you know. So this one night he was calling out so I got up and he completely was incontinent and had messed up the bed. So I, by myself, I had to try to wash him and clean him and by this stage he was very rigid. It was very hard to roll him over and to move him. Very difficult to get him to move to one side and to change the bed with him in the bed. Fortunately, I have some hospital training so I've done that before. So I'm cleaning him and praying that he doesn't have the problem while I'm there again. So changing him, but it was not easy and he was demanding this and this and this and kind of just not being very appreciative. Then I finally covered him and get him to move to one side of the bed. I was just standing at a distance ready to go back to sleep hoping he would be quiet for the rest of the night and kind of begrudging, you know, why am I the one doing this and all of this stuff. He looks at me and he says, he said, Brother, come closer. Come closer to me


so that I can kiss the face of God. Suddenly I couldn't do enough for him. Same work, same S-H-I-T, same bodily fluids. He became aware of something, didn't he? And he called me into an awareness. And that's what often happens. We miss the presence there because we get caught up in the task and our own feelings and all of this stuff. And so he had tears in his eyes and I had tears in my eyes. I said, Wow. We're washing Brother Philip. Now I do that only, I'm on duty with him once a week and, although that time I think I used to have him three times a week and we have to wash him every day and I was washing, washing him, his body


and more of his midsection I was washing and not even looking at his face and suddenly I became aware that this was not Philip but Christ. Then I became aware it was my dad. Then I had the sensation it was my own body. And then it was back to Philip's body, all within the space of a second. It's how we do the work. You can approach it on one level and perhaps see it at its most superficial level. But to allow the nice, neat boundaries we set up when we approach life, to allow those to be, as somebody once called them, leaky margins and where Philip's body begins and ends and Christ's body begins and ends and my dad's body begins and ends and my body begins and ends is far more fluid than I think. And the more I'm attentive to presence that's what I find all of life doing, you see. Where Eucharist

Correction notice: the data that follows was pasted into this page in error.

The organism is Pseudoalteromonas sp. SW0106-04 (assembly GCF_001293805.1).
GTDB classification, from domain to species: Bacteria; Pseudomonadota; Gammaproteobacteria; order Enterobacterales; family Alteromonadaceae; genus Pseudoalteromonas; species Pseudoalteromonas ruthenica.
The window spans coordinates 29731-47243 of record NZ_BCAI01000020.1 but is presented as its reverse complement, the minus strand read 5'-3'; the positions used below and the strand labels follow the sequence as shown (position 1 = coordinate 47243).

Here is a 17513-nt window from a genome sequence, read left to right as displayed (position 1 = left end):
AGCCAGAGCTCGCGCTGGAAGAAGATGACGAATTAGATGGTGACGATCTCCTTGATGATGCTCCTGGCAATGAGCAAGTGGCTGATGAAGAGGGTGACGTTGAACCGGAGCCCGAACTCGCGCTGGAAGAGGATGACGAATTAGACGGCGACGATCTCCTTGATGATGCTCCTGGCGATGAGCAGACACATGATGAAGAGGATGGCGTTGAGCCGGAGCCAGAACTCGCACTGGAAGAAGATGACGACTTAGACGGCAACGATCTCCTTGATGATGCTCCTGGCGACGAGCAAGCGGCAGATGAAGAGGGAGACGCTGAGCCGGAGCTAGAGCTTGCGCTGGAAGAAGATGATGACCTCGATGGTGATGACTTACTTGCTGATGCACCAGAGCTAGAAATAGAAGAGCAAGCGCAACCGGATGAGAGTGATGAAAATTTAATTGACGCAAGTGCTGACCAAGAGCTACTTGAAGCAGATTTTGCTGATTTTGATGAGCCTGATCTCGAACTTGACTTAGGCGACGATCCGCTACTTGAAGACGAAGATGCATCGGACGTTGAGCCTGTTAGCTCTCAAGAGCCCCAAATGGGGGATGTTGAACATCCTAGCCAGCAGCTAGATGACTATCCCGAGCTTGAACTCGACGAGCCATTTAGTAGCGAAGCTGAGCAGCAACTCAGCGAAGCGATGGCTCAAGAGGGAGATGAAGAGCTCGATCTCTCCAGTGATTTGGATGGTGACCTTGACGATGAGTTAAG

begins and ends is not clear anymore. Where praying the Psalms begin and ends is not clear anymore. Where stillness and activity begin and end does not become clear or sharp anymore. But there's this interchange going on. And I think that's Benedict's point by interrupting work constantly and praying to teach us this interchange. In order to find God in work and activity we are the ones that have to change, not the activity. I think also Benedict saw the monk's life of work and prayer as reflecting the two natures of Christ. The human and the divine united in one person. Prayer as an expression of the spirit within us cannot be divorced from our humanity, our flesh and blood. The unity of the human and the divine in Jesus produces one whole person in an example of the unity


of doing and being still. Work and prayer. The work of God is the building of the kingdom which is a reign of relationships, not geographic territory. Our work must be united to God's work in some fashion. And I think that means paying attention to the relational dynamic of work and not the thingness of work. I think that's the key. Look for the relational element. Work doing is a great opportunity to exercise self-will over another, my underlings if I'm the boss, or over something as I push it around some object. And I think this is why it's hard to be obedient at work, to be listening for God's presence. We tend to turn God off.


We make God a silent partner back there. I'll come back to you at prayer time. And we turn on our own directed voice of control and management and organization. And I think Benedict Wisely knew this and so he has...